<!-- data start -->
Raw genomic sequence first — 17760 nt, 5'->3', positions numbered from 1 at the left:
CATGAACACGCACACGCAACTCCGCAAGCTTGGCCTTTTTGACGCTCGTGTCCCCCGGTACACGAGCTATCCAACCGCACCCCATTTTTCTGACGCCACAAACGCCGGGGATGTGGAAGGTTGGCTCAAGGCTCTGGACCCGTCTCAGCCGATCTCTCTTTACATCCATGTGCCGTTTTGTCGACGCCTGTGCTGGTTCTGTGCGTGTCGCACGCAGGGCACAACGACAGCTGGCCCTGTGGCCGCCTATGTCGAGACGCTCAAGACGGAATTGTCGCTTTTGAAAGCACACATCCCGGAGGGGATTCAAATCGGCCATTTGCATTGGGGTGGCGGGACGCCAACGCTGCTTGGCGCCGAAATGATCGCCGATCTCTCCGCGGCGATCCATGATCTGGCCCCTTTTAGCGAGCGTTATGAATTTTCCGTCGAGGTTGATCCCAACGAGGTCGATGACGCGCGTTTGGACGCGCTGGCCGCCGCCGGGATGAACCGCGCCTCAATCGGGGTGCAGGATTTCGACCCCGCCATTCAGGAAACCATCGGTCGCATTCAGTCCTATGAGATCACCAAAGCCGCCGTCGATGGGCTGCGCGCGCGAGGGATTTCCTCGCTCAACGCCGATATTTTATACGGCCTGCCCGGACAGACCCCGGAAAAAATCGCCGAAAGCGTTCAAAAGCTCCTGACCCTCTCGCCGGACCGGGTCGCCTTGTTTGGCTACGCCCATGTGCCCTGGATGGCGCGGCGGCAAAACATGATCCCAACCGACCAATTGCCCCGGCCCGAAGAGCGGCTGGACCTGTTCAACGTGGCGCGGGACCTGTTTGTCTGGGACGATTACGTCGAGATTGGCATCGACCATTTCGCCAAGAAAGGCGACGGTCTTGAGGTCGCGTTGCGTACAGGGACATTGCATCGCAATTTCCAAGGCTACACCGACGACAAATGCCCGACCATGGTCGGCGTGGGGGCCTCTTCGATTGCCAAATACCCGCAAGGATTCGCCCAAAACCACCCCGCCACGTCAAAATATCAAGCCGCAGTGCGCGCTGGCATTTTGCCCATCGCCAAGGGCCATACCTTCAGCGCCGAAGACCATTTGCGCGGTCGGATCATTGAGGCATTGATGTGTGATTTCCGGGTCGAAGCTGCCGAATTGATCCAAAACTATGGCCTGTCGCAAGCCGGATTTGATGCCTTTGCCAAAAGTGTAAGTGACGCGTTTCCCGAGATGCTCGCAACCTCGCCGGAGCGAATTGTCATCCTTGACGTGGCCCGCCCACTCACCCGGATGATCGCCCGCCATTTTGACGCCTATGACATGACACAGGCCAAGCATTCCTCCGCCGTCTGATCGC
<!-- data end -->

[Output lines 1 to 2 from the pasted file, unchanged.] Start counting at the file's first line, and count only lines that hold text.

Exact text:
Raw genomic sequence first — 17760 nt, 5'->3', positions numbered from 1 at the left:
CATGAACACGCACACGCAACTCCGCAAGCTTGGCCTTTTTGACGCTCGTGTCCCCCGGTACACGAGCTATCCAACCGCACCCCATTTTTCTGACGCCACAAACGCCGGGGATGTGGAAGGTTGGCTCAAGGCTCTGGACCCGTCTCAGCCGATCTCTCTTTACATCCATGTGCCGTTTTGTCGACGCCTGTGCTGGTTCTGTGCGTGTCGCACGCAGGGCACAACGACAGCTGGCCCTGTGGCCGCCTATGTCGAGACGCTCAAGACGGAATTGTCGCTTTTGAAAGCACACATCCCGGAGGGGATTCAAATCGGCCATTTGCATTGGGGTGGCGGGACGCCAACGCTGCTTGGCGCCGAAATGATCGCCGATCTCTCCGCGGCGATCCATGATCTGGCCCCTTTTAGCGAGCGTTATGAATTTTCCGTCGAGGTTGATCCCAACGAGGTCGATGACGCGCGTTTGGACGCGCTGGCCGCCGCCGGGATGAACCGCGCCTCAATCGGGGTGCAGGATTTCGACCCCGCCATTCAGGAAACCATCGGTCGCATTCAGTCCTATGAGATCACCAAAGCCGCCGTCGATGGGCTGCGCGCGCGAGGGATTTCCTCGCTCAACGCCGATATTTTATACGGCCTGCCCGGACAGACCCCGGAAAAAATCGCCGAAAGCGTTCAAAAGCTCCTGACCCTCTCGCCGGACCGGGTCGCCTTGTTTGGCTACGCCCATGTGCCCTGGATGGCGCGGCGGCAAAACATGATCCCAACCGACCAATTGCCCCGGCCCGAAGAGCGGCTGGACCTGTTCAACGTGGCGCGGGACCTGTTTGTCTGGGACGATTACGTCGAGATTGGCATCGACCATTTCGCCAAGAAAGGCGACGGTCTTGAGGTCGCGTTGCGTACAGGGACATTGCATCGCAATTTCCAAGGCTACACCGACGACAAATGCCCGACCATGGTCGGCGTGGGGGCCTCTTCGATTGCCAAATACCCGCAAGGATTCGCCCAAAACCACCCCGCCACGTCAAAATATCAAGCCGCAGTGCGCGCTGGCATTTTGCCCATCGCCAAGGGCCATACCTTCAGCGCCGAAGACCATTTGCGCGGTCGGATCATTGAGGCATTGATGTGTGATTTCCGGGTCGAAGCTGCCGAATTGATCCAAAACTATGGCCTGTCGCAAGCCGGATTTGATGCCTTTGCCAAAAGTGTAAGTGACGCGTTTCCCGAGATGCTCGCAACCTCGCCGGAGCGAATTGTCATCCTTGACGTGGCCCGCCCACTCACCCGGATGATCGCCCGCCATTTTGACGCCTATGACATGACACAGGCCAAGCATTCCTCCGCCGTCTGATCGC